ATLANTIC BEACH, S.C. (WBTW) — A documentary about the history of Atlantic Beach is in the works, and crews came from Texas to the Grand Strand this weekend to film scenes.
The film, titled “Four Blocks, The Last Black Pearl” is expected to be released during the Summer of 2024.
News13’s Claire Purnell spoke to members of the film crew Sunday, where she was given a behind-the-scenes look into the documentary.
The CEO and founder of Gone Mad Productions, Madelyn Patterson, is producing the film. She said filming started back in November and resumed this weekend.
“I had never heard of a black-owned beach. Immediately my interest was sparked, like ‘wow in our history books … never heard of this. A lot of our history is verbal,” Patterson said.
The film is being written and directed by Horry County native Jasmine Frink, to tell the history of Atlantic Beach to future generations.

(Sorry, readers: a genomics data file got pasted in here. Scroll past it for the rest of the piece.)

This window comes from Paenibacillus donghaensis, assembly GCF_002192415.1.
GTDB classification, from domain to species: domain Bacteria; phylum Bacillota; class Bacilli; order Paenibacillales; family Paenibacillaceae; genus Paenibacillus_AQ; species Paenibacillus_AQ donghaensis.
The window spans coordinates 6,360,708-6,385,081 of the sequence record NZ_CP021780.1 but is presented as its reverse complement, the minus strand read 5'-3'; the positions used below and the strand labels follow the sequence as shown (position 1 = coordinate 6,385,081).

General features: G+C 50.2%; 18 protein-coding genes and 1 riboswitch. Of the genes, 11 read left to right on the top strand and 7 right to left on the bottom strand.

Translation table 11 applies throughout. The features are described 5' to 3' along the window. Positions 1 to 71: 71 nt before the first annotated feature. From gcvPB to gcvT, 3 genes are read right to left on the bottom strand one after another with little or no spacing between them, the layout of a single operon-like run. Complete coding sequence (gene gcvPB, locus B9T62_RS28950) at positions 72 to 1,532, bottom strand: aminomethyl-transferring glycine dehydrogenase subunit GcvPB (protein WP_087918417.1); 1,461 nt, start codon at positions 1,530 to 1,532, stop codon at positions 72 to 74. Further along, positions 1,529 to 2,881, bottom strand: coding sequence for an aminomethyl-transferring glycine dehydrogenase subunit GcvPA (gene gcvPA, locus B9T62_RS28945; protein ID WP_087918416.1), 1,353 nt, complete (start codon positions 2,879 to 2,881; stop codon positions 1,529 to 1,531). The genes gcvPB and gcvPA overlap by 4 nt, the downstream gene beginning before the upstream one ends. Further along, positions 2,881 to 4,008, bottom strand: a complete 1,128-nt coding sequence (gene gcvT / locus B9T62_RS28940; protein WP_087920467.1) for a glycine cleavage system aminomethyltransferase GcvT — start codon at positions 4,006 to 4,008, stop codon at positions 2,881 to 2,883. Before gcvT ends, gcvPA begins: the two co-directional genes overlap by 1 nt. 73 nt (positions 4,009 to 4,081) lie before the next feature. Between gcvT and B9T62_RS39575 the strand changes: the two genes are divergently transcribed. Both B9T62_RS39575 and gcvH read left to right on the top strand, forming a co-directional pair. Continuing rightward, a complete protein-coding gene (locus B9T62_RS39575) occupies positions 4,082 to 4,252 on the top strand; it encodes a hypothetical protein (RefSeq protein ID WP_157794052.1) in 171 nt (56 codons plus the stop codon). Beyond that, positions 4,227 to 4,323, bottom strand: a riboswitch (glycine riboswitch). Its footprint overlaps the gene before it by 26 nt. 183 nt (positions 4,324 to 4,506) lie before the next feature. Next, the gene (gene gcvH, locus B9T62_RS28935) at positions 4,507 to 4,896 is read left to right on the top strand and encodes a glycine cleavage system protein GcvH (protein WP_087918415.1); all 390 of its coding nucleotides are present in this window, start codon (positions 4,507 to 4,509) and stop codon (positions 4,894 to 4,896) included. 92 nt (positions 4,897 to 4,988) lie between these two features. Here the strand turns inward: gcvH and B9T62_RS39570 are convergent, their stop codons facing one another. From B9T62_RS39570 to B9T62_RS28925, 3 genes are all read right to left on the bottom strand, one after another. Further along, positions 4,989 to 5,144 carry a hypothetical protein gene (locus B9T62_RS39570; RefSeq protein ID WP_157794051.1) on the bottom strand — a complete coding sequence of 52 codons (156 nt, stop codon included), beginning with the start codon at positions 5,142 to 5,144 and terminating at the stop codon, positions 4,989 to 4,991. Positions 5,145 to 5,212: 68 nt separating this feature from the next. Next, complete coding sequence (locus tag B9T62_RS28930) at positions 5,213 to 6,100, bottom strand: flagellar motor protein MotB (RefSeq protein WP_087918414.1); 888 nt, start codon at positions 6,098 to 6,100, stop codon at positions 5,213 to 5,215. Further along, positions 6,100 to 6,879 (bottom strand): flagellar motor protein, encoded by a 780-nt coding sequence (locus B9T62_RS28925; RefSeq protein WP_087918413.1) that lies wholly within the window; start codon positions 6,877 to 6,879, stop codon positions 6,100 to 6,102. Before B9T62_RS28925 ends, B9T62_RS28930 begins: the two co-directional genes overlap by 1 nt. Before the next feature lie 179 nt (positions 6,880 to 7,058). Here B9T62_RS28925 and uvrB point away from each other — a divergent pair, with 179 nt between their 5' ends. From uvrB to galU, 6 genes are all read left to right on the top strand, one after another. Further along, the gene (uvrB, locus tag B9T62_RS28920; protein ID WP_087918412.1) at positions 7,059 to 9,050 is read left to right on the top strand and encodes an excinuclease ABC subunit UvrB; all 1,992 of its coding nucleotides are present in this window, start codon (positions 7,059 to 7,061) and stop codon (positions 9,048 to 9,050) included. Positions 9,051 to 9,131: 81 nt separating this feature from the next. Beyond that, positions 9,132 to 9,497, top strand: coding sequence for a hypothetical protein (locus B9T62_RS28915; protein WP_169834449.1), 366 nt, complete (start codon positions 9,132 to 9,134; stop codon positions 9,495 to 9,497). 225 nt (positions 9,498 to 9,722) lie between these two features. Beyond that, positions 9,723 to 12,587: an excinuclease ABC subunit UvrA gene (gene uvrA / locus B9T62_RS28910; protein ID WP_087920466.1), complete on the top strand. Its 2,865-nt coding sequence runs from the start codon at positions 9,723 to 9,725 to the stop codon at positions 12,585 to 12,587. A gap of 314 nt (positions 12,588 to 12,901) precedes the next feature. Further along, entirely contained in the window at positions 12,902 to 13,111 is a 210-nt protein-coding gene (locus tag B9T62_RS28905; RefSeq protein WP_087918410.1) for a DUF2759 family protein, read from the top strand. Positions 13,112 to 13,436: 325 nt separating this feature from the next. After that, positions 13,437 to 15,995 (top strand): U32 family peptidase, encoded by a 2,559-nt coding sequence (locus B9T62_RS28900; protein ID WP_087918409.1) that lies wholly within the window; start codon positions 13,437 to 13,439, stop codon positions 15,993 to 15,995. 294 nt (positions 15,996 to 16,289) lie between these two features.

“It just really creates that feeling of touching back to your ancestors and I think it’s a beautiful thing,” Frink said.
One of the reenactment scenes is all about Punk’s Patio, which Frink said was a popular club on the beach in the 1950s and 1960s.
While the club is no longer there, the crew was able to reenact something similar.
“We created that entire scene. We had people playing pool, we had people dancing, swing dancing, the Charleston, we had people playing cards and just really taking it back into that moment and really giving people nostalgia again,” Frink said. “Because it’s important that we never forget that feeling that our ancestors had and realizing like this is the only place that our ancestors could go and they literally made the best of it.”
Frink also said one of her favorite parts about filming in Atlantic Beach this weekend was working with one long-time Atlantic Beach resident named Reverend Jake Bellemy who calls himself “the O.G. of Atlantic Beach,” having lived there for years.
“The minute he heard about the film, he signed up to be a part of the re-enactment scene and knew he wanted to be a part of it,” Frink said. “When he was there he really instilled in us ‘hey, this is my history. This is where we’re from and when you’re on Atlantic Beach, you’re with family.'”
Frink said the documentary isn’t cheap, as they predict the film to total over $100,000. They are raising money to help fund these efforts.
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